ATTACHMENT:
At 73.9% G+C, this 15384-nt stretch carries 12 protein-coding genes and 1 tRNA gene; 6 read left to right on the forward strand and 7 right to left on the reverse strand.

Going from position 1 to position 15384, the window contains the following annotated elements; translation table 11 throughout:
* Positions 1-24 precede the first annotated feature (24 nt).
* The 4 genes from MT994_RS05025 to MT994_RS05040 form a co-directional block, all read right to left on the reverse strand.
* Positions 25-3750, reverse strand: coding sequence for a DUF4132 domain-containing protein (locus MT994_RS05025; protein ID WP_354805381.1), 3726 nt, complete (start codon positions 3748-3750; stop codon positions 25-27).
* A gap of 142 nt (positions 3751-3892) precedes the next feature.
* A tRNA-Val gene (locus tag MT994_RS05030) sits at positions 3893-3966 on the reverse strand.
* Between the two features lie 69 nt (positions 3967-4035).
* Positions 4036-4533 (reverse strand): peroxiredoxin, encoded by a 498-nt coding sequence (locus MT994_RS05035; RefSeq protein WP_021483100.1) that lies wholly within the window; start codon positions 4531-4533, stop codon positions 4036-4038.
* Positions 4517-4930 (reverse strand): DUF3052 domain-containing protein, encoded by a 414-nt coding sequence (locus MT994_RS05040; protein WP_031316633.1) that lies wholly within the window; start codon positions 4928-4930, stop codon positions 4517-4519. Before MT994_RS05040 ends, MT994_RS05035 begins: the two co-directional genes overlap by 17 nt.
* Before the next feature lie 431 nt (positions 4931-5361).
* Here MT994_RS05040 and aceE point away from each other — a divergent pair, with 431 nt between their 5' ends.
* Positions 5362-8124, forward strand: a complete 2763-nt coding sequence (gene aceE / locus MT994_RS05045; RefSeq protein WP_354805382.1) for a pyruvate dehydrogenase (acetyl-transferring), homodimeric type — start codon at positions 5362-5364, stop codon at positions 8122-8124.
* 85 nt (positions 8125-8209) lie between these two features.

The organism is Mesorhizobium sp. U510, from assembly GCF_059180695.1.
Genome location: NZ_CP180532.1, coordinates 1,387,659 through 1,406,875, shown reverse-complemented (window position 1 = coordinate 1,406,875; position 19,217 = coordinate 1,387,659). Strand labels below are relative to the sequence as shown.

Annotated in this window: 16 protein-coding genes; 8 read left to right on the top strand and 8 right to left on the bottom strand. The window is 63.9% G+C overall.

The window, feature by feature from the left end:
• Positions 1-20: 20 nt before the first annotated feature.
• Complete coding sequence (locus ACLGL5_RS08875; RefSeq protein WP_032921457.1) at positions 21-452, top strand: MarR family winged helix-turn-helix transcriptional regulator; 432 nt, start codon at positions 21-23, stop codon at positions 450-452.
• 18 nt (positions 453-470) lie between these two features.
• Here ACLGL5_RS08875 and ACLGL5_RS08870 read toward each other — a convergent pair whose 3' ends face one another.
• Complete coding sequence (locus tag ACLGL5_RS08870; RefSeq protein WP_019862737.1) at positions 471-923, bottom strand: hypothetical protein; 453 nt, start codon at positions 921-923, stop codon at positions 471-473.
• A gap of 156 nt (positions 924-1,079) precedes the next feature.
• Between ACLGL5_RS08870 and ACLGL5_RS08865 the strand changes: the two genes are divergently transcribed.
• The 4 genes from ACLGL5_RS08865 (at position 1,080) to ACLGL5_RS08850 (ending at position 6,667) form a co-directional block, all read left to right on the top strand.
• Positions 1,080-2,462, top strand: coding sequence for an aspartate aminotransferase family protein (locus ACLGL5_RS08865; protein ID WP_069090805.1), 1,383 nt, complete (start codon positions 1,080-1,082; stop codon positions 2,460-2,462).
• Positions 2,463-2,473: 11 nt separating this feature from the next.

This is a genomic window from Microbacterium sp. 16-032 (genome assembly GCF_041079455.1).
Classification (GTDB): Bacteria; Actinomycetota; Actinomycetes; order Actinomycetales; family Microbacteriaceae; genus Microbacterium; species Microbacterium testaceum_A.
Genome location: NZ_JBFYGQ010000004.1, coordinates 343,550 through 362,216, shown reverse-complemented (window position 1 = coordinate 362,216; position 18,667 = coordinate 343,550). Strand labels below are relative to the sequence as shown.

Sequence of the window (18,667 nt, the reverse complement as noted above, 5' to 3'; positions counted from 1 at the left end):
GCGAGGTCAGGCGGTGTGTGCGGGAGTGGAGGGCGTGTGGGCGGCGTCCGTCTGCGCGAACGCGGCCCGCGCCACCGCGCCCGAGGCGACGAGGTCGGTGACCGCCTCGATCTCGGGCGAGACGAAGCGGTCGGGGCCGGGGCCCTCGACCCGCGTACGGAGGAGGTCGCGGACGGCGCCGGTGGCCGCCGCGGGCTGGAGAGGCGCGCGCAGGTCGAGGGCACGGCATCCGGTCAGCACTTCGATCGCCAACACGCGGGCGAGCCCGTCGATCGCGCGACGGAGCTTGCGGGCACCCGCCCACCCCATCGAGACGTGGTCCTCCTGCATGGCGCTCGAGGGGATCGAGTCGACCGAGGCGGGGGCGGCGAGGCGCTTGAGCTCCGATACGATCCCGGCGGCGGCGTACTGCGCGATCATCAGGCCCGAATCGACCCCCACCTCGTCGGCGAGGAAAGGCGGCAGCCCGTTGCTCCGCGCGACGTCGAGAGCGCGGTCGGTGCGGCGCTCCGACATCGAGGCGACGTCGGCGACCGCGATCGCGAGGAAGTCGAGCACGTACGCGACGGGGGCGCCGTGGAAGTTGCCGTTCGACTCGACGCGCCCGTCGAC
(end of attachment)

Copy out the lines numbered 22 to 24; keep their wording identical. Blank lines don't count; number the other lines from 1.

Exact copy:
• Here ACLGL5_RS08875 and ACLGL5_RS08870 read toward each other — a convergent pair whose 3' ends face one another.
• Complete coding sequence (locus tag ACLGL5_RS08870; RefSeq protein WP_019862737.1) at positions 471-923, bottom strand: hypothetical protein; 453 nt, start codon at positions 921-923, stop codon at positions 471-473.
• A gap of 156 nt (positions 924-1,079) precedes the next feature.